Dinner or “diner” is quite late in France, usually around 7:30-8pm, you cannot even get into a restaurant until at least 7pm which for us is WAY too late – if we are planning a night out then we eat something at home first! The French like to dine outside of the home quite often, I suppose it’s because they have smaller spaces that eating out is so prevalent? The cost of eating out is very affordable also, you can feed an entire family with what would cost us at home to just simply have drinks and apps… It’s very tempting to eat out often since we are surrounded by magnificent restaurants and local ingredients but I prefer to cook at home and involve my daughter in the menu planning and prep work of making a home cooked meal. It’s important to me and since she was little she loved to get involved so why wouldn’t I take advantage of that!
I adore market day because I feel like I am really getting loads of food for so little. With the growing use of additives, pesticides, hormones and other genetic modifications to our food, it’s so refreshing to buy local and to speak to the person who actually grew that carrot or made that cheese. It’s also nice to have the unpredictability of the items available, whatever is in season is cheapest and with the proximity to warm spots like Morocco and Spain the array of produce is always so abundant.
The difference here in our market vendors is that many of them are the growers, the producers skip the middle man and set up a stall and sell direct to the people. If you have any questions or want to pick their brain about recipes etc, the farmers are very passionate and will happily give you advice.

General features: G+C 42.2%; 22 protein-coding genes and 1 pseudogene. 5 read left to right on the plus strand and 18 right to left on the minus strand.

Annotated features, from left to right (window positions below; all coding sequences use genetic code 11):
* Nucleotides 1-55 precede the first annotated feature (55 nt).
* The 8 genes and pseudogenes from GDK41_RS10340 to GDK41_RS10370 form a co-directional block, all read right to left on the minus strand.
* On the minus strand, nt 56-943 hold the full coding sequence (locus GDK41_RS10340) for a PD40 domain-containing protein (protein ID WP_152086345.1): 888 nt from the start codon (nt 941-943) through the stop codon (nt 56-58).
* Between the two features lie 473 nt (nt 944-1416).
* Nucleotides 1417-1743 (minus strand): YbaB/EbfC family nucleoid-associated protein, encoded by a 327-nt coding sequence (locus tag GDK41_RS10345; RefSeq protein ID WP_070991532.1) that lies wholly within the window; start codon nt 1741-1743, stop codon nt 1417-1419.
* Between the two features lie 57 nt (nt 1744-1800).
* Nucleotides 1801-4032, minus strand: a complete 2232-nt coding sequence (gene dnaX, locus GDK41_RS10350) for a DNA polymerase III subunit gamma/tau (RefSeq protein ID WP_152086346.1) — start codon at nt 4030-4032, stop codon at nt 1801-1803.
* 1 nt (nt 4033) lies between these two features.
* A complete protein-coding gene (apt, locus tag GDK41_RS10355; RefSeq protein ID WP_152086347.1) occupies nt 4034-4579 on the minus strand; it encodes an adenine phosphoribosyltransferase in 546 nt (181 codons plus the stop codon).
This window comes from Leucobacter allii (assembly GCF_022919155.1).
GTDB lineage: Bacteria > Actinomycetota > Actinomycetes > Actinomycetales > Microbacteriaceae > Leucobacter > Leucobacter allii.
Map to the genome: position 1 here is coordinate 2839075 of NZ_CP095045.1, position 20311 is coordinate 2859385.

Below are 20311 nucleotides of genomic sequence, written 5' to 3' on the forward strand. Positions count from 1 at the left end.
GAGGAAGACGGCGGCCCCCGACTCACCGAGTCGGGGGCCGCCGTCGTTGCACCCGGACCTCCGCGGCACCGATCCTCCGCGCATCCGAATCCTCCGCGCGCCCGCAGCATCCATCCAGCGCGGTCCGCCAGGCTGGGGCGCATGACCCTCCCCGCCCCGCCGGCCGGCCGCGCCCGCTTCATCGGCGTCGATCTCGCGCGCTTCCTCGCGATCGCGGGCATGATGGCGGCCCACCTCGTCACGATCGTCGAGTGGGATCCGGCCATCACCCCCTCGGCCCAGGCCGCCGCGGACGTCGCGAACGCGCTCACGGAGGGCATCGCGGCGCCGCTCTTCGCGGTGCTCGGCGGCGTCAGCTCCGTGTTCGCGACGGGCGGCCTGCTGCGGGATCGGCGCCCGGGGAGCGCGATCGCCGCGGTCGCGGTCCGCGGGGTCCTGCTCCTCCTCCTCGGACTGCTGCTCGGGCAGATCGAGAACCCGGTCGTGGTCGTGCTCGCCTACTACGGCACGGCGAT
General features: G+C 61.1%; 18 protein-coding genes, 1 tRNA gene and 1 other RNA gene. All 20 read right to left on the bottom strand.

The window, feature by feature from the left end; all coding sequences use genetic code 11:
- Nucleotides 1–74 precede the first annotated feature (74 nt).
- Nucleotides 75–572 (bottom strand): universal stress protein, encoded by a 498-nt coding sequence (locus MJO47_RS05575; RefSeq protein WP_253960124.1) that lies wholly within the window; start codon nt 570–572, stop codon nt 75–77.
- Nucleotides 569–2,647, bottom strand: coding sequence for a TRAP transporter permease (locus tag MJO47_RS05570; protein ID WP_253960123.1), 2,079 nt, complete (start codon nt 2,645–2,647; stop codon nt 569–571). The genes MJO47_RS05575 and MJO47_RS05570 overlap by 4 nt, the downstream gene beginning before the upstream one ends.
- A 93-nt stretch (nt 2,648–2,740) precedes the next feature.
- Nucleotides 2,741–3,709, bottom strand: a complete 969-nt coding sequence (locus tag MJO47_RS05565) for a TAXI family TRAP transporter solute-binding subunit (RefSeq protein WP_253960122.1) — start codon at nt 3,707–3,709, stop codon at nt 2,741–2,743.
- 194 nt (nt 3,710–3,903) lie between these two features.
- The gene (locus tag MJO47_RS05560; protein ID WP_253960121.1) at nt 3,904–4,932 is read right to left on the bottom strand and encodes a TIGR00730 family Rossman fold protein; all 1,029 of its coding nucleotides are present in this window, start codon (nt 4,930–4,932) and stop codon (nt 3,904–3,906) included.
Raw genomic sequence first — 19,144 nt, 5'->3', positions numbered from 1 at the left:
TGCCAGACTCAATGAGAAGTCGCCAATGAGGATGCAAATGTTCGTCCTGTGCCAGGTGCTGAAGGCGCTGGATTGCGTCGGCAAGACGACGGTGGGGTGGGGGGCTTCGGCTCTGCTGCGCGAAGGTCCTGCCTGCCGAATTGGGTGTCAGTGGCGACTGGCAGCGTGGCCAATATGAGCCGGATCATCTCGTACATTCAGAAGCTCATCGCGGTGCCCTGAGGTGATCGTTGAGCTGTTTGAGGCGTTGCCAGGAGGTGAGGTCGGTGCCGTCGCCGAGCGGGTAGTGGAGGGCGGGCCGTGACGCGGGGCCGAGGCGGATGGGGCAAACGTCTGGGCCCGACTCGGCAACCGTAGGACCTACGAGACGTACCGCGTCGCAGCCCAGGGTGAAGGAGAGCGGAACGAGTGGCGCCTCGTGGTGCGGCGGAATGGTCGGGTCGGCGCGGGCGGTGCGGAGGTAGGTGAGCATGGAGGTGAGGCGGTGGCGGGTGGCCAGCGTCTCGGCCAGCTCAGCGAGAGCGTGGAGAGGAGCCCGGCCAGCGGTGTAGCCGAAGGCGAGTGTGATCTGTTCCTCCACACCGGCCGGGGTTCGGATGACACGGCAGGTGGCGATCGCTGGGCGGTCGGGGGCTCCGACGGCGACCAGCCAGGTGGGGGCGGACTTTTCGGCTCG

Your local market stall is so much more than a place to purchase items, it truly is a community hub. It’s a place where friends meet, shop and sit done and have coffee. My first day going to this market I noticed a homeless man and his dog sitting nearby, nothing unusual but what I did find heartwarming was that the locals knew this man, engaged him in chats and asked about his general well-being while leaving him some food for himself and his dog. I don’t know about you but it’s very rare to see people interact or even know a homeless person by name where i’m from. It may very well be that he is the only homeless person I’ve seen in this town and therefore we know him by name? Irregardless it’s great to see that this person is part of this community and humanized and not shamed for his misfortunes.
To have a fresh food market at our finger tips is such a luxury and I think the residents of this town really do appreciate it since it is always so busy. I know we never miss a market day and it has really helped us to consume less meat as well as encouraged us to increase our fruit and vegetable intake.
Every region in France is heavily influenced by it’s history and close border counties and it’s what makes the local food so very special.
We are lucky to have picked Aix-les-Bains as our home since cheese and wine from this Savoie region are world renowned and have so much history. I encourage you to explore your local markets and chat with the vendors to learn about your area, its a great way to discover unique flavors and learn about your region while supporting the local economy. Not to mention having some amazing ingredients to cultivate a beautiful meal with your family! What do you love about your city?
Follow my families travel adventures